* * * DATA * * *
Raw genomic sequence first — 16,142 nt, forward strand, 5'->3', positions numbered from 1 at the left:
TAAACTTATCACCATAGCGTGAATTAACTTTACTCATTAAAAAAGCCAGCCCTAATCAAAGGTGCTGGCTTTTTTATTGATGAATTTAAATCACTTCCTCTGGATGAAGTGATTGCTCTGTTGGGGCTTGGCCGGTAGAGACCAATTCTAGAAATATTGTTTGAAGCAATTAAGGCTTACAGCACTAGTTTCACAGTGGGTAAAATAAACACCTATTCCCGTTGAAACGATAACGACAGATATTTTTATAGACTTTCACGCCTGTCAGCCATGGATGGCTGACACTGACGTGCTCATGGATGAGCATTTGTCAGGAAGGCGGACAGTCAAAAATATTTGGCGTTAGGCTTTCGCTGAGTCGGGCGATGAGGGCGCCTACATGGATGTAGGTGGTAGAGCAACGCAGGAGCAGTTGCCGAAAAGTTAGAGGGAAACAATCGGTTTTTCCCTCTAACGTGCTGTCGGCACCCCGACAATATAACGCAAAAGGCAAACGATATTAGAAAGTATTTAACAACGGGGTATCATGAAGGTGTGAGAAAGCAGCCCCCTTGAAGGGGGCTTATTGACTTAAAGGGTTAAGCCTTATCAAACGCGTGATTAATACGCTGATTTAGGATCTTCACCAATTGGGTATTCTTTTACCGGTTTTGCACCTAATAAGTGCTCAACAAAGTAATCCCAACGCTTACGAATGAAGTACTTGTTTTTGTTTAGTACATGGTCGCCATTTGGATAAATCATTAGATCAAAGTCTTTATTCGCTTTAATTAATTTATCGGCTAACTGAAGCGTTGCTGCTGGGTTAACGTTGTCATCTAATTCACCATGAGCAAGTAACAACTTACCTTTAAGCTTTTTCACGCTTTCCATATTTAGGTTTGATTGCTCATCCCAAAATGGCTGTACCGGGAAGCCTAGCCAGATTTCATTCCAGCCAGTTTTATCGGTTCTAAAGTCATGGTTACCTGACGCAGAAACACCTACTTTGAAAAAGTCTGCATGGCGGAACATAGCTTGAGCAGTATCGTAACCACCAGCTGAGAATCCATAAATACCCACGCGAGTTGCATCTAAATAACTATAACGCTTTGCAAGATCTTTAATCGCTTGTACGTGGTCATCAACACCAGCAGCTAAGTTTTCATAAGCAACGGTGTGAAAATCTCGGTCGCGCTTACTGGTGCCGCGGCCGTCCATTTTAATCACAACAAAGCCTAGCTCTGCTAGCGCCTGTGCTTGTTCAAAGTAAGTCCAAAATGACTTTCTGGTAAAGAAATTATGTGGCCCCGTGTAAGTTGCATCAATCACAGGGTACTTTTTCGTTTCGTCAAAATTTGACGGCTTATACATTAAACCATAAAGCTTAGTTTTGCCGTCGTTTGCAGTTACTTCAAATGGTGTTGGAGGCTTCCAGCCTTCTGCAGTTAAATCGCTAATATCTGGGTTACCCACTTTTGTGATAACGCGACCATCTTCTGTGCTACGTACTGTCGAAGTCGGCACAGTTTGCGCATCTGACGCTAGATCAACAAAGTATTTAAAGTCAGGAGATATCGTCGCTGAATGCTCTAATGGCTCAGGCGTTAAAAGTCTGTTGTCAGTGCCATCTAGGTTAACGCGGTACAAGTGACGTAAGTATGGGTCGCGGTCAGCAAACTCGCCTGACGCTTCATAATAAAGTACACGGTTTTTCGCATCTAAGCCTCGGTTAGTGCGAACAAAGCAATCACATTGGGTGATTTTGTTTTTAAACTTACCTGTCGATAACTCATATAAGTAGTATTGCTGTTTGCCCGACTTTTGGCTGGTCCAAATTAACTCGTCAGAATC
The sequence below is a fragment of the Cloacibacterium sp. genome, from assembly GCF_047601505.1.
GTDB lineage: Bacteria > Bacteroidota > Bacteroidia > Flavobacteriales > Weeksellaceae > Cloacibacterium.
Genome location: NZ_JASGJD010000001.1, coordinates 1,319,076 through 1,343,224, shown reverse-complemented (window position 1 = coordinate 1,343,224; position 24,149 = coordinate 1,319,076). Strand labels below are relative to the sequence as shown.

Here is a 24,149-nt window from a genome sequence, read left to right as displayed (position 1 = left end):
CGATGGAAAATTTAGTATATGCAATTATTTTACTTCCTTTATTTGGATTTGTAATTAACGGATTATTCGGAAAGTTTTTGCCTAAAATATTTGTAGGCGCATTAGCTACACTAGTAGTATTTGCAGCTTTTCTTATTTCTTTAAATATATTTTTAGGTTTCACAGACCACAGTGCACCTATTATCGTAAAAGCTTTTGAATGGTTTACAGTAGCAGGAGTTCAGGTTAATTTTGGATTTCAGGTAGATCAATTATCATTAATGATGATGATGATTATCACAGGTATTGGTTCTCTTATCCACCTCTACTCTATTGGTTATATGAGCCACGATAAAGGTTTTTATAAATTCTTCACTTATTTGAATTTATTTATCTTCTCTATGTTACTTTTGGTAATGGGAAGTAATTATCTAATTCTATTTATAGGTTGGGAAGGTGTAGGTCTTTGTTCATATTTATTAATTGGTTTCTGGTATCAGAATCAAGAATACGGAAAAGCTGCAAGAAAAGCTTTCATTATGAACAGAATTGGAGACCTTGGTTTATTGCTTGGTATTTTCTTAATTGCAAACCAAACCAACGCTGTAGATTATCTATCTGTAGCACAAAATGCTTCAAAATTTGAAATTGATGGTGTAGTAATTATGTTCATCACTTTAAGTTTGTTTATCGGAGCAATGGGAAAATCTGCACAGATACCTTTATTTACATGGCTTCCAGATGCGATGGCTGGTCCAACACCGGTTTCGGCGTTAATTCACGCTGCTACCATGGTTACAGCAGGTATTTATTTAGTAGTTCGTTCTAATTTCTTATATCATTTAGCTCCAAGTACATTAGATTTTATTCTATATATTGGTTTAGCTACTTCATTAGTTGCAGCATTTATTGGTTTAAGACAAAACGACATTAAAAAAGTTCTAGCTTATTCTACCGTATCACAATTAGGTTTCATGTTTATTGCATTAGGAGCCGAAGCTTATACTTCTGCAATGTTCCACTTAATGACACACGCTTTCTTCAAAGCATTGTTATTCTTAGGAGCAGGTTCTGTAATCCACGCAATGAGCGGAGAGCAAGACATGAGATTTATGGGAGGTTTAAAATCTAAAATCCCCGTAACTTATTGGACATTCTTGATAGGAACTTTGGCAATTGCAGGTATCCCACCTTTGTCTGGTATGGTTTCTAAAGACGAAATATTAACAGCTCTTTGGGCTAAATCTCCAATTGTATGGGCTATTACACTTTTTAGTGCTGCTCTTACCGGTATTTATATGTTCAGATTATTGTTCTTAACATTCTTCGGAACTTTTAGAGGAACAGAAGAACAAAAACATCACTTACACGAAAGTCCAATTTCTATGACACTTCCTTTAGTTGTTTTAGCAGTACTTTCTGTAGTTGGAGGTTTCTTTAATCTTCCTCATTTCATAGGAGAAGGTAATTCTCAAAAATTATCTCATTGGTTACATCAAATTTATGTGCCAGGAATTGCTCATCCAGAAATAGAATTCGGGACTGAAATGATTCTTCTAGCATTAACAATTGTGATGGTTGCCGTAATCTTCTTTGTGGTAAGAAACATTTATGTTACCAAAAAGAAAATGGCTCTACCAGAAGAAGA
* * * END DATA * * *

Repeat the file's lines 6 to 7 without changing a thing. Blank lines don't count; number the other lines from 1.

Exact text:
Here is a 24,149-nt window from a genome sequence, read left to right as displayed (position 1 = left end):
CGATGGAAAATTTAGTATATGCAATTATTTTACTTCCTTTATTTGGATTTGTAATTAACGGATTATTCGGAAAGTTTTTGCCTAAAATATTTGTAGGCGCATTAGCTACACTAGTAGTATTTGCAGCTTTTCTTATTTCTTTAAATATATTTTTAGGTTTCACAGACCACAGTGCACCTATTATCGTAAAAGCTTTTGAATGGTTTACAGTAGCAGGAGTTCAGGTTAATTTTGGATTTCAGGTAGATCAATTATCATTAATGATGATGATGATTATCACAGGTATTGGTTCTCTTATCCACCTCTACTCTATTGGTTATATGAGCCACGATAAAGGTTTTTATAAATTCTTCACTTATTTGAATTTATTTATCTTCTCTATGTTACTTTTGGTAATGGGAAGTAATTATCTAATTCTATTTATAGGTTGGGAAGGTGTAGGTCTTTGTTCATATTTATTAATTGGTTTCTGGTATCAGAATCAAGAATACGGAAAAGCTGCAAGAAAAGCTTTCATTATGAACAGAATTGGAGACCTTGGTTTATTGCTTGGTATTTTCTTAATTGCAAACCAAACCAACGCTGTAGATTATCTATCTGTAGCACAAAATGCTTCAAAATTTGAAATTGATGGTGTAGTAATTATGTTCATCACTTTAAGTTTGTTTATCGGAGCAATGGGAAAATCTGCACAGATACCTTTATTTACATGGCTTCCAGATGCGATGGCTGGTCCAACACCGGTTTCGGCGTTAATTCACGCTGCTACCATGGTTACAGCAGGTATTTATTTAGTAGTTCGTTCTAATTTCTTATATCATTTAGCTCCAAGTACATTAGATTTTATTCTATATATTGGTTTAGCTACTTCATTAGTTGCAGCATTTATTGGTTTAAGACAAAACGACATTAAAAAAGTTCTAGCTTATTCTACCGTATCACAATTAGGTTTCATGTTTATTGCATTAGGAGCCGAAGCTTATACTTCTGCAATGTTCCACTTAATGACACACGCTTTCTTCAAAGCATTGTTATTCTTAGGAGCAGGTTCTGTAATCCACGCAATGAGCGGAGAGCAAGACATGAGATTTATGGGAGGTTTAAAATCTAAAATCCCCGTAACTTATTGGACATTCTTGATAGGAACTTTGGCAATTGCAGGTATCCCACCTTTGTCTGGTATGGTTTCTAAAGACGAAATATTAACAGCTCTTTGGGCTAAATCTCCAATTGTATGGGCTATTACACTTTTTAGTGCTGCTCTTACCGGTATTTATATGTTCAGATTATTGTTCTTAACATTCTTCGGAACTTTTAGAGGAACAGAAGAACAAAAACATCACTTACACGAAAGTCCAATTTCTATGACACTTCCTTTAGTTGTTTTAGCAGTACTTTCTGTAGTTGGAGGTTTCTTTAATCTTCCTCATTTCATAGGAGAAGGTAATTCTCAAAAATTATCTCATTGGTTACATCAAATTTATGTGCCAGGAATTGCTCATCCAGAAATAGAATTCGGGACTGAAATGATTCTTCTAGCATTAACAATTGTGATGGTTGCCGTAATCTTCTTTGTGGTAAGAAACATTTATGTTACCAAAAAGAAAATGGCTCTACCAGAAGAAGA